It is pretty common to use generic %1RM tables when prescribing weight training, both for upper body and lower body movements. As with everything, there are pros and cons of such an approach – it tends to vary depending on the type of the lift, bodyweight, level and gender of the lifter, muscle fiber dominance and so forth. There are couple of ways around it which I have covered in recent articles.
What I want to present in this blog post is one more idea that might work and hopefully make sense. Take for example the bottom table:
The table above shows weights than needs to be used for different levels in strength for squat and bench press to hit certain max reps. For example, if I improve my squat from 100 to 150 and to 200kg (1RM), my 10RM should (theoretically) improve from 75 to 112.5 to 150 kg. Theoretically. Similar calculations for bench press (just lower 1RM).
Taking individual variation out of question, what is striking is that we use same the generic table for (1) different exercises and (2) different strength levels or across lifting career.
It is common to believe (I guess Charles Poliquin wrote first about it, or at least I’ve read it from him first) that as one’s strength improves (e.g. from 100kg to 200kg 1RM) numbers of reps that could be performed at certain %1RM drops over time (e.g. beginner can lift 75% for 10 reps, while advanced lifter might do it for 7-8 reps). I have spoke with Mike Tuchscherer regarding this issues and he basically said it is vice versa for him (Note to Mike: please correct me if I misinterpreted you here). Anyone willing to share his data on this issue please chime in on the forum. According to some of Mike’s tables, he is able to perform more reps on bench press then on squat at the same %1RM.
Also, it is common to see corrections in percentage used for lower body lifts in introductory cycles which are usually done with higher reps (e.g. 10 to 12). On the following table is Dan Baker’s pre-season progression for Broncos 2006 general preparatory period:
This is pretty logical move, taking into account coming from a lay-off period and doing sets across (same weight for all working sets and same reps). One just cannot expect athlete to be able to complete same reps at same %1RM for multiple sets in squat and bench and induce same level of exertion and fatigue.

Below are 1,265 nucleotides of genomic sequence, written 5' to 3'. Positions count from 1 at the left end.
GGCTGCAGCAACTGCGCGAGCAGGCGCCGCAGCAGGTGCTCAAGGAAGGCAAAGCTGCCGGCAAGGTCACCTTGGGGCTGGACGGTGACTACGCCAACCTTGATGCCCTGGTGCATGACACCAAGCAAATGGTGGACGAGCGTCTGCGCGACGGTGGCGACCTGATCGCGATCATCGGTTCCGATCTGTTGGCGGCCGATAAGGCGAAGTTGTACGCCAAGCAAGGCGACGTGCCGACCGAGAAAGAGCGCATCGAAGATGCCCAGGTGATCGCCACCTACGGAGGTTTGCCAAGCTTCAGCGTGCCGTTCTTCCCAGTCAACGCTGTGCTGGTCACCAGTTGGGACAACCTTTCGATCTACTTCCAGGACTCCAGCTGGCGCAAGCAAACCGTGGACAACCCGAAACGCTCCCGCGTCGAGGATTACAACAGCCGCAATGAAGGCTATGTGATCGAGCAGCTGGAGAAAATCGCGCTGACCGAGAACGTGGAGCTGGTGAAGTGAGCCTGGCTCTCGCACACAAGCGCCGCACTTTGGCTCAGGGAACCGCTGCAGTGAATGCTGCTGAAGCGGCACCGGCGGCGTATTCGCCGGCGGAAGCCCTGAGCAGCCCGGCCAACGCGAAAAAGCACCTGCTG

What I was interested into was the why behind these two concepts.
The solution is simple – how much bodyweight are you lifting in the bench press? Basically only your arms, which accounts to 10-12% of BW. With squats, one is lifting everything except feet and lower legs (which account to 12-15% of BW).
Similar to pull ups, one need to take into account bodyweight lifted as well. For example, if my pull-up max is BW(100kg) + 40kg on a dip belt, my 5reps max is NOT 85% of 40kg (equals to 35kg), but 85% of 140kg (BW + external load, which is 119kg), which account to 119kg – 100kg = 19kg external load.
If we apply the same logic to squat, but we use 85% of bodyweight lifted for someone weighting 100kg we get the following corrections:
If we plot the difference between using generic rep max table and corrected approach for 150kg squat we get the following graph:
As we can see the difference becomes bigger as we move toward high rep zone. This explains why generic percentages need to be corrected for lower body movements done for higher reps.
What happens with %1RM at a given max rep across a lifting career (i.e. from 100 to 150 to 200kg squat)?
Apparently, this is alongside Mike Tuchscherer’s experience – as one get stronger, he tend to do MORE reps at certain %1RM (assuming his BW don’t change much).
To conclude – it seams that taking into account bodyweight with lower body lifts increases the precision of (generic) rep max table and explain some practical experiences by lifters. This need further proof because this is just thought experiment.
Members of Complementary Training can find and download the Excel workbook below.